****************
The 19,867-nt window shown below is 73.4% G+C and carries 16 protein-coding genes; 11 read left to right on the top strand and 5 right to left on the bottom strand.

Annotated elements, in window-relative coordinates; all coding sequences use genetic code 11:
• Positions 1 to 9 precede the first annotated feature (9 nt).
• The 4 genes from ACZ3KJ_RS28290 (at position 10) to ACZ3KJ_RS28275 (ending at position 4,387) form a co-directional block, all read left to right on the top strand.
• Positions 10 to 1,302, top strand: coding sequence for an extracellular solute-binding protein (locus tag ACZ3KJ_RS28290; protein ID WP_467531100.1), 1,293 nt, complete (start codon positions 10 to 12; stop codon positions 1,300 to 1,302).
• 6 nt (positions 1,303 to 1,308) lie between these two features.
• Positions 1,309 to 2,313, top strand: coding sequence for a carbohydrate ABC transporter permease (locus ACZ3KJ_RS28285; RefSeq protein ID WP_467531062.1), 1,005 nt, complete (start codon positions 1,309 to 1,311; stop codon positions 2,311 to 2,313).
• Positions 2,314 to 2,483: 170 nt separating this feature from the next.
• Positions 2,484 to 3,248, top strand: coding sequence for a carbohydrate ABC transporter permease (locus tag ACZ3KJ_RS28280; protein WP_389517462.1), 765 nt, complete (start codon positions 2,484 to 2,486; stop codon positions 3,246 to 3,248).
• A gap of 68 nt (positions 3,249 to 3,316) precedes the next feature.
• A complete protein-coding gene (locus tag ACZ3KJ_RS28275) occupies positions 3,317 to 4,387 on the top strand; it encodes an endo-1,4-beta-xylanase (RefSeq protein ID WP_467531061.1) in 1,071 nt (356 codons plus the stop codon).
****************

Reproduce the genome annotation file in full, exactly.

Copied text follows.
The 19,867-nt window shown below is 73.4% G+C and carries 16 protein-coding genes; 11 read left to right on the top strand and 5 right to left on the bottom strand.

Annotated elements, in window-relative coordinates; all coding sequences use genetic code 11:
• Positions 1 to 9 precede the first annotated feature (9 nt).
• The 4 genes from ACZ3KJ_RS28290 (at position 10) to ACZ3KJ_RS28275 (ending at position 4,387) form a co-directional block, all read left to right on the top strand.
• Positions 10 to 1,302, top strand: coding sequence for an extracellular solute-binding protein (locus tag ACZ3KJ_RS28290; protein ID WP_467531100.1), 1,293 nt, complete (start codon positions 10 to 12; stop codon positions 1,300 to 1,302).
• 6 nt (positions 1,303 to 1,308) lie between these two features.
• Positions 1,309 to 2,313, top strand: coding sequence for a carbohydrate ABC transporter permease (locus ACZ3KJ_RS28285; RefSeq protein ID WP_467531062.1), 1,005 nt, complete (start codon positions 1,309 to 1,311; stop codon positions 2,311 to 2,313).
• Positions 2,314 to 2,483: 170 nt separating this feature from the next.
• Positions 2,484 to 3,248, top strand: coding sequence for a carbohydrate ABC transporter permease (locus tag ACZ3KJ_RS28280; protein WP_389517462.1), 765 nt, complete (start codon positions 2,484 to 2,486; stop codon positions 3,246 to 3,248).
• A gap of 68 nt (positions 3,249 to 3,316) precedes the next feature.
• A complete protein-coding gene (locus tag ACZ3KJ_RS28275) occupies positions 3,317 to 4,387 on the top strand; it encodes an endo-1,4-beta-xylanase (RefSeq protein ID WP_467531061.1) in 1,071 nt (356 codons plus the stop codon).